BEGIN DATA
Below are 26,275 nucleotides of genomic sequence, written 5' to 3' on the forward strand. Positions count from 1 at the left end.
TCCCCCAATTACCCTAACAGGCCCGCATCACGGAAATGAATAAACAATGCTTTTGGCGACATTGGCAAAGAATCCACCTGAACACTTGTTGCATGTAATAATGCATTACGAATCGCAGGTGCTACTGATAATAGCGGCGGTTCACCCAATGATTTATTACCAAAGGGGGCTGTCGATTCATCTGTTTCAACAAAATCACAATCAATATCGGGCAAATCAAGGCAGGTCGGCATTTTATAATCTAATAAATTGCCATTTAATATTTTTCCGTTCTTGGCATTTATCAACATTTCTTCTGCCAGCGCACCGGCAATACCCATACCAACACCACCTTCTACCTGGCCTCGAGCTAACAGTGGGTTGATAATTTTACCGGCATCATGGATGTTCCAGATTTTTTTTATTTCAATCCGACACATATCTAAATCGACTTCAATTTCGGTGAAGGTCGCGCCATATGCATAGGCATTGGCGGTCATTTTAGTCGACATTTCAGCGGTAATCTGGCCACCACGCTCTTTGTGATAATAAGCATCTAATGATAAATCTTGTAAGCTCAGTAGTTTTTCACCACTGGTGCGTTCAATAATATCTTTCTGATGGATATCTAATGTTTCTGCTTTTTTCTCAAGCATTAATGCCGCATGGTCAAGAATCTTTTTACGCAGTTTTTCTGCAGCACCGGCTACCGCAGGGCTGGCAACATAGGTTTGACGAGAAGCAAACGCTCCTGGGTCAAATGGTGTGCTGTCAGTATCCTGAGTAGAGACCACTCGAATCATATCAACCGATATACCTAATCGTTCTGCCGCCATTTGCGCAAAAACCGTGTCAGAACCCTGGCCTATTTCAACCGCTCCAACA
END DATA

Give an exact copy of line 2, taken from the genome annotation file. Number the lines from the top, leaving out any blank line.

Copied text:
TCCCCCAATTACCCTAACAGGCCCGCATCACGGAAATGAATAAACAATGCTTTTGGCGACATTGGCAAAGAATCCACCTGAACACTTGTTGCATGTAATAATGCATTACGAATCGCAGGTGCTACTGATAATAGCGGCGGTTCACCCAATGATTTATTACCAAAGGGGGCTGTCGATTCATCTGTTTCAACAAAATCACAATCAATATCGGGCAAATCAAGGCAGGTCGGCATTTTATAATCTAATAAATTGCCATTTAATATTTTTCCGTTCTTGGCATTTATCAACATTTCTTCTGCCAGCGCACCGGCAATACCCATACCAACACCACCTTCTACCTGGCCTCGAGCTAACAGTGGGTTGATAATTTTACCGGCATCATGGATGTTCCAGATTTTTTTTATTTCAATCCGACACATATCTAAATCGACTTCAATTTCGGTGAAGGTCGCGCCATATGCATAGGCATTGGCGGTCATTTTAGTCGACATTTCAGCGGTAATCTGGCCACCACGCTCTTTGTGATAATAAGCATCTAATGATAAATCTTGTAAGCTCAGTAGTTTTTCACCACTGGTGCGTTCAATAATATCTTTCTGATGGATATCTAATGTTTCTGCTTTTTTCTCAAGCATTAATGCCGCATGGTCAAGAATCTTTTTACGCAGTTTTTCTGCAGCACCGGCTACCGCAGGGCTGGCAACATAGGTTTGACGAGAAGCAAACGCTCCTGGGTCAAATGGTGTGCTGTCAGTATCCTGAGTAGAGACCACTCGAATCATATCAACCGATATACCTAATCGTTCTGCCGCCATTTGCGCAAAAACCGTGTCAGAACCCTGGCCTATTTCAACCGCTCCAACA